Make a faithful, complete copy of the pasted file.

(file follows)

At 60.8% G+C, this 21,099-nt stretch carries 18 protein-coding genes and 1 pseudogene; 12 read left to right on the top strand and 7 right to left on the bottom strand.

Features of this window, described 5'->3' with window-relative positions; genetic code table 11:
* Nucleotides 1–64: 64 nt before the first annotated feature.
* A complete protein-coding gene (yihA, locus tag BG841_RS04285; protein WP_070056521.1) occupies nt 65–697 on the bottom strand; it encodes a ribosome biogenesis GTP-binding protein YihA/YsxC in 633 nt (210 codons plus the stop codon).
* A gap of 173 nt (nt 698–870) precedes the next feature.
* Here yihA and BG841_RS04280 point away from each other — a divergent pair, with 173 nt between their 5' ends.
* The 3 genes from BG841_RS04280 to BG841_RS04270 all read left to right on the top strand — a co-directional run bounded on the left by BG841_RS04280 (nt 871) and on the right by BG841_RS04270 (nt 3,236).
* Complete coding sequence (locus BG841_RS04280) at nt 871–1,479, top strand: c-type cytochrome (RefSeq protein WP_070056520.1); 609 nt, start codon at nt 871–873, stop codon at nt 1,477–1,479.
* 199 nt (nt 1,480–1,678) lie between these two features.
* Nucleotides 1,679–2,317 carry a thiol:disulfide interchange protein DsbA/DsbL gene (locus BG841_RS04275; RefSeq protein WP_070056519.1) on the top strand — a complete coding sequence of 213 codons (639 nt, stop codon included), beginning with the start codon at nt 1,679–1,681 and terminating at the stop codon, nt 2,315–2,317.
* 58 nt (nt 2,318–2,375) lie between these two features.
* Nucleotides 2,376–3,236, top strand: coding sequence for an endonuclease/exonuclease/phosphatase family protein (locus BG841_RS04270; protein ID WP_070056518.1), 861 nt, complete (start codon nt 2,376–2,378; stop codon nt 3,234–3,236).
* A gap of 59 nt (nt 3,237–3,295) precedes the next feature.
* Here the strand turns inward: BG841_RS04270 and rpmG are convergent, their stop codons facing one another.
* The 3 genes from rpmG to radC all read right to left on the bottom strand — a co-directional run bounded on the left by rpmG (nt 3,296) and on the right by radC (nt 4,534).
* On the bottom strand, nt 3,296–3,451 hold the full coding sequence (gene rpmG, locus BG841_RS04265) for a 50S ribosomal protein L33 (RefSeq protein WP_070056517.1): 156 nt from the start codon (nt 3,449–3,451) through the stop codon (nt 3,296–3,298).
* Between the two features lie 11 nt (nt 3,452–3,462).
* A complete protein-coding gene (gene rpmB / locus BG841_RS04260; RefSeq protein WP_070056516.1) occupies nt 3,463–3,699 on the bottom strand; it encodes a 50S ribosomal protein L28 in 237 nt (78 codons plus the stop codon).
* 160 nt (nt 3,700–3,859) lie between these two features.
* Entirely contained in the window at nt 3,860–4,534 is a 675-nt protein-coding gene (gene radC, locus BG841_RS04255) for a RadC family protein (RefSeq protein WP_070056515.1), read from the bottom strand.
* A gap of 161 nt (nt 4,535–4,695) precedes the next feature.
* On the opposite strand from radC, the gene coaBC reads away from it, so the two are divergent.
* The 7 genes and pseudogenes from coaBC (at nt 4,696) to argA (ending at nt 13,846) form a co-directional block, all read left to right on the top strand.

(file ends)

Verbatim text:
At 60.8% G+C, this 21,099-nt stretch carries 18 protein-coding genes and 1 pseudogene; 12 read left to right on the top strand and 7 right to left on the bottom strand.

Features of this window, described 5'->3' with window-relative positions; genetic code table 11:
* Nucleotides 1–64: 64 nt before the first annotated feature.
* A complete protein-coding gene (yihA, locus tag BG841_RS04285; protein WP_070056521.1) occupies nt 65–697 on the bottom strand; it encodes a ribosome biogenesis GTP-binding protein YihA/YsxC in 633 nt (210 codons plus the stop codon).
* A gap of 173 nt (nt 698–870) precedes the next feature.
* Here yihA and BG841_RS04280 point away from each other — a divergent pair, with 173 nt between their 5' ends.
* The 3 genes from BG841_RS04280 to BG841_RS04270 all read left to right on the top strand — a co-directional run bounded on the left by BG841_RS04280 (nt 871) and on the right by BG841_RS04270 (nt 3,236).
* Complete coding sequence (locus BG841_RS04280) at nt 871–1,479, top strand: c-type cytochrome (RefSeq protein WP_070056520.1); 609 nt, start codon at nt 871–873, stop codon at nt 1,477–1,479.
* 199 nt (nt 1,480–1,678) lie between these two features.
* Nucleotides 1,679–2,317 carry a thiol:disulfide interchange protein DsbA/DsbL gene (locus BG841_RS04275; RefSeq protein WP_070056519.1) on the top strand — a complete coding sequence of 213 codons (639 nt, stop codon included), beginning with the start codon at nt 1,679–1,681 and terminating at the stop codon, nt 2,315–2,317.
* 58 nt (nt 2,318–2,375) lie between these two features.
* Nucleotides 2,376–3,236, top strand: coding sequence for an endonuclease/exonuclease/phosphatase family protein (locus BG841_RS04270; protein ID WP_070056518.1), 861 nt, complete (start codon nt 2,376–2,378; stop codon nt 3,234–3,236).
* A gap of 59 nt (nt 3,237–3,295) precedes the next feature.
* Here the strand turns inward: BG841_RS04270 and rpmG are convergent, their stop codons facing one another.
* The 3 genes from rpmG to radC all read right to left on the bottom strand — a co-directional run bounded on the left by rpmG (nt 3,296) and on the right by radC (nt 4,534).
* On the bottom strand, nt 3,296–3,451 hold the full coding sequence (gene rpmG, locus BG841_RS04265) for a 50S ribosomal protein L33 (RefSeq protein WP_070056517.1): 156 nt from the start codon (nt 3,449–3,451) through the stop codon (nt 3,296–3,298).
* Between the two features lie 11 nt (nt 3,452–3,462).
* A complete protein-coding gene (gene rpmB / locus BG841_RS04260; RefSeq protein WP_070056516.1) occupies nt 3,463–3,699 on the bottom strand; it encodes a 50S ribosomal protein L28 in 237 nt (78 codons plus the stop codon).
* 160 nt (nt 3,700–3,859) lie between these two features.
* Entirely contained in the window at nt 3,860–4,534 is a 675-nt protein-coding gene (gene radC, locus BG841_RS04255) for a RadC family protein (RefSeq protein WP_070056515.1), read from the bottom strand.
* A gap of 161 nt (nt 4,535–4,695) precedes the next feature.
* On the opposite strand from radC, the gene coaBC reads away from it, so the two are divergent.
* The 7 genes and pseudogenes from coaBC (at nt 4,696) to argA (ending at nt 13,846) form a co-directional block, all read left to right on the top strand.